Zimbabwe’s Suspension of Aid Work Before Presidential Elections Endangers People Living With HIV/AIDS, Group Says
The Zimbabwean government's order requiring all nongovernmental organizations to suspend aid work before the country's presidential elections on June 27 will particularly endanger people living with HIV/AIDS, Zimbabwe's National Association of Nongovernmental Organizations said Sunday, AFP/Google.com reports.
The government last week suspended all field work after accusing NGOs of siding with opposition leader Morgan Tsvangirai of the Movement for Democratic Change ahead of the election. Tsvangirai defeated President Robert Mugabe in the first round of the election, according to AFP/Google.com (AFP/Google.com, 6/8). Zimbabwe's Social Welfare Minister Nicholas Goche on Thursday said the government ordered NGOs to suspend their work because they were violating the terms of their agreement with the government. NANGO after an emergency meeting Friday called on the government to name any groups it alleged were in breach of regulations and specify allegations against them, the AP/International Herald Tribune reports. The group in a statement said, "One cruel direct impact of the ban will be that people living with HIV/AIDS will increasingly die, since many NGOs provide assistance in the form of home-based care and antiretroviral medication" (AP/International Herald Tribune, 6/7).
According to the country's National AIDS Council, an estimated 3,000 people die weekly of AIDS-related illnesses. In addition to the concerns for people living with the disease, some NGOs are concerned about food security and the distribution of other health care-related services, AFP/Google.com reports (AFP/Google.com, 6/8).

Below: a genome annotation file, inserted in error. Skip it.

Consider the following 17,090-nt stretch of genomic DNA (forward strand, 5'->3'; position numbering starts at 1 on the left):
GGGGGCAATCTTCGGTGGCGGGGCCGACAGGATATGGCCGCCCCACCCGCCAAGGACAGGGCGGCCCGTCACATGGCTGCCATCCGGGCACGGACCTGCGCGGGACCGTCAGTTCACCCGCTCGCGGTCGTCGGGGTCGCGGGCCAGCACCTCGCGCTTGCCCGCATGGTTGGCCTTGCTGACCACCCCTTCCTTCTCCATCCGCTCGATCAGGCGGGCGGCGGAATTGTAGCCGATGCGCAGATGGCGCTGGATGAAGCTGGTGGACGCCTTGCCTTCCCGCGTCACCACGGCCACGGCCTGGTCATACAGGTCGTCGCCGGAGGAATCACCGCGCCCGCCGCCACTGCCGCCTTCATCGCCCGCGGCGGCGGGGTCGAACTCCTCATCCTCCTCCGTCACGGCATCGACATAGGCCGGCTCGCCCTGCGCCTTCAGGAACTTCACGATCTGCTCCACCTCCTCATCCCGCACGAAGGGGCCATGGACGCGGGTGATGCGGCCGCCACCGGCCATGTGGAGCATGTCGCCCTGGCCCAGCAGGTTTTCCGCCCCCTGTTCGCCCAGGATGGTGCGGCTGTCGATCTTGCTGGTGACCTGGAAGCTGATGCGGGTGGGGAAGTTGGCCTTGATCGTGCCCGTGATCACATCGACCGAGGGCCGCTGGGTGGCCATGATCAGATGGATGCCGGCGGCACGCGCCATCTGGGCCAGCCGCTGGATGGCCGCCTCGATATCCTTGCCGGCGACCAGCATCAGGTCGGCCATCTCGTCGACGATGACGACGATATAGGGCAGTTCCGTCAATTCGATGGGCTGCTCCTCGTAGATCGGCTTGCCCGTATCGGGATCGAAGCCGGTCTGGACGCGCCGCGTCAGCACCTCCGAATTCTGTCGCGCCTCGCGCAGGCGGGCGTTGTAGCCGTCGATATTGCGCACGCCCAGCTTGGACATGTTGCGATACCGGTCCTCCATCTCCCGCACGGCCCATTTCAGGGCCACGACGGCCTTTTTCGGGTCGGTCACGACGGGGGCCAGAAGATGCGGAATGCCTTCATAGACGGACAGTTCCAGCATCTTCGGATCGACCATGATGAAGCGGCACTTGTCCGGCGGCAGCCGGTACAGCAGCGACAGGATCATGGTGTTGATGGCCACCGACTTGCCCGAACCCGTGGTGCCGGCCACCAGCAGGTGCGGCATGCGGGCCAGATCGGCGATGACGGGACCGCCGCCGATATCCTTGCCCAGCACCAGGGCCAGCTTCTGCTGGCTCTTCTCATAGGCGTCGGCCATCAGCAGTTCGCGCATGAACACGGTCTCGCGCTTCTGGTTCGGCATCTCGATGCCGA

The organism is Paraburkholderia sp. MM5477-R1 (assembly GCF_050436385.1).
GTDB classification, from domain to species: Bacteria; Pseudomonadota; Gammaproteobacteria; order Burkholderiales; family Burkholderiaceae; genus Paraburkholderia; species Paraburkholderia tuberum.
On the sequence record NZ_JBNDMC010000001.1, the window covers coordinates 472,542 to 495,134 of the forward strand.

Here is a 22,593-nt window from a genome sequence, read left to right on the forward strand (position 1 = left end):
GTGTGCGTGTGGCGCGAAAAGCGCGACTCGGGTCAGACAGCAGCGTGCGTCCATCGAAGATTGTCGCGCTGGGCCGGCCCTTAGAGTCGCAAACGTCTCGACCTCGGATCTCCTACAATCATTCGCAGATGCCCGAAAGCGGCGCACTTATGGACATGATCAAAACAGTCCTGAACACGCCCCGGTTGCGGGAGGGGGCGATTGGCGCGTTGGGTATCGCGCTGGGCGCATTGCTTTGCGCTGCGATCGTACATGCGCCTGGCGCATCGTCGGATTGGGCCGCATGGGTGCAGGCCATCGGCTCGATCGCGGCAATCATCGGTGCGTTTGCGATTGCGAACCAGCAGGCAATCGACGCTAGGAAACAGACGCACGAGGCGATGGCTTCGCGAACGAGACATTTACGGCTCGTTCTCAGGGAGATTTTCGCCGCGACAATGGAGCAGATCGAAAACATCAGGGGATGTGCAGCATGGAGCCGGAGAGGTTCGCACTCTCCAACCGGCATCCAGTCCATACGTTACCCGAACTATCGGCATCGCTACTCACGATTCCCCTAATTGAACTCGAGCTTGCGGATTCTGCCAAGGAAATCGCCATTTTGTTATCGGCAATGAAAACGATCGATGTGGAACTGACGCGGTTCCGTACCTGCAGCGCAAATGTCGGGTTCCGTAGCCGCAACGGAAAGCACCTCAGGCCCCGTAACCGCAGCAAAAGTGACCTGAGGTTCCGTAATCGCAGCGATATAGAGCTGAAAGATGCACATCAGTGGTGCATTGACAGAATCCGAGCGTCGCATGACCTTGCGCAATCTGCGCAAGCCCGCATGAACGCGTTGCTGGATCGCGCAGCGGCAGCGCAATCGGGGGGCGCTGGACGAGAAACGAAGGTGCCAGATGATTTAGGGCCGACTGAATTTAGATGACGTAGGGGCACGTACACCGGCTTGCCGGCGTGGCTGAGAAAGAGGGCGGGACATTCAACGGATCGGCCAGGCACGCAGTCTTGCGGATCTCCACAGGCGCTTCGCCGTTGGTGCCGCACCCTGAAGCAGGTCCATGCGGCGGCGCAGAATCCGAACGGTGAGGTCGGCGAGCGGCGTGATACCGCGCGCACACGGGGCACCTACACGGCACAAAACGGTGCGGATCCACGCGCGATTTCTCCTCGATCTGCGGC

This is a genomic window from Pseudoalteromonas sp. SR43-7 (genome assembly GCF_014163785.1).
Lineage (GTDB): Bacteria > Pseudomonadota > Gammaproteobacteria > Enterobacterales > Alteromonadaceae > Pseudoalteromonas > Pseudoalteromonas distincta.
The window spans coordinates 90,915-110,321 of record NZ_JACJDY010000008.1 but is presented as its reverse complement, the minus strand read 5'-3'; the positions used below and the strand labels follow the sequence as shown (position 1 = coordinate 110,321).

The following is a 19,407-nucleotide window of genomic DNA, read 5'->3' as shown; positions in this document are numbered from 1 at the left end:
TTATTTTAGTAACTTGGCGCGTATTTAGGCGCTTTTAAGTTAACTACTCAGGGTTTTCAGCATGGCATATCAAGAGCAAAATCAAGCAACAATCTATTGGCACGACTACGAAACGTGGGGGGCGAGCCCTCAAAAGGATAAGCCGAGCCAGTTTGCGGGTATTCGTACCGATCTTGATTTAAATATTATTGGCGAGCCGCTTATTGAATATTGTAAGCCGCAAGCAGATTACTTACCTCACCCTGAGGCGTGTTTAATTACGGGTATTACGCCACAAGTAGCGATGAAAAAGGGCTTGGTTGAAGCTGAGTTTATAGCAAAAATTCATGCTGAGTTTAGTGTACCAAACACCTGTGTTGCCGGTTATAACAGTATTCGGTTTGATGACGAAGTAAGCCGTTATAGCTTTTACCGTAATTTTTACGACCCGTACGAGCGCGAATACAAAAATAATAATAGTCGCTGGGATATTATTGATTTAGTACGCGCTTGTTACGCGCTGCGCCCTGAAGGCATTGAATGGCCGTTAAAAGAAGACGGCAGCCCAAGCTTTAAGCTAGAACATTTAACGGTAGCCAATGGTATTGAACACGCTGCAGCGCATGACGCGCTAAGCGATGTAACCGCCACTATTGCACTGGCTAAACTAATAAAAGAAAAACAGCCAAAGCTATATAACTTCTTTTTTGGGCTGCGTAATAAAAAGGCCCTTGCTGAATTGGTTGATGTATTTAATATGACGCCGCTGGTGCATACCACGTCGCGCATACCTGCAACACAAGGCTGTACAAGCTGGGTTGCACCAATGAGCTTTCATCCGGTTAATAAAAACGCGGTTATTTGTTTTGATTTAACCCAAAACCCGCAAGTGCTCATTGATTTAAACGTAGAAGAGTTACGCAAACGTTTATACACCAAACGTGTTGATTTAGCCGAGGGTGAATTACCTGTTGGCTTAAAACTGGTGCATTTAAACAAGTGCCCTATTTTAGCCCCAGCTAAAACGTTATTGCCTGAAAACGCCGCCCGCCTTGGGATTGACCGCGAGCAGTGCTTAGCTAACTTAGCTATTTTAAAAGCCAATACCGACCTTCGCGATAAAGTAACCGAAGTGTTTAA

U.S. Ambassador to Zimbabwe James McGee said the government is trying to become the sole distributor of food to help Mugabe win the election. McGee added that the U.S. Embassy in Zimbabwe has evidence that the government is supplying food primarily to supporters of Mugabe and is only offering food to opposition members if they turn in identification that allows them to vote.
United Kingdom International Development Secretary Douglas Alexander said that the decision to restrict the work of humanitarian groups is "indefensible" and that it shows "the lengths to which Mugabe will go to cling to power." He added that for "Mugabe to use the threat of hunger as a political weapon shows a callous contempt for human life." Alexander noted that for the "sake of millions of the poorest and most vulnerable people in Zimbabwe, aid must be allowed to get through." Carolyn Norris, deputy director of the Africa division of Human Rights Watch, said the government's order is not surprising. "This is part of a campaign," Norris said, adding, "There has been extreme campaign of violence and torture for people who voted for" the Movement for Democratic Change." She added, "This is to intimidate and spread fear before the elections in three weeks' time."
According to UNICEF, the decision to suspend aid operations will affect more than 185,000 children. "To see [children's] situation further deteriorate through stopping aid workers from delivering relief to those in need is unacceptable," UNICEF said in a statement. Kenneth Walker, communications director for CARE International in Africa, said, "All of the NGOs together provide some very basic services to several million Zimbabweans." He added, "Nobody is going to starve to death tomorrow," but "obviously the longer the suspension remains, the more dire the circumstances become." According to the United Nations, the suspension of CARE's activities alone affects half a million Zimbabweans (AP/International Herald Tribune, 6/7).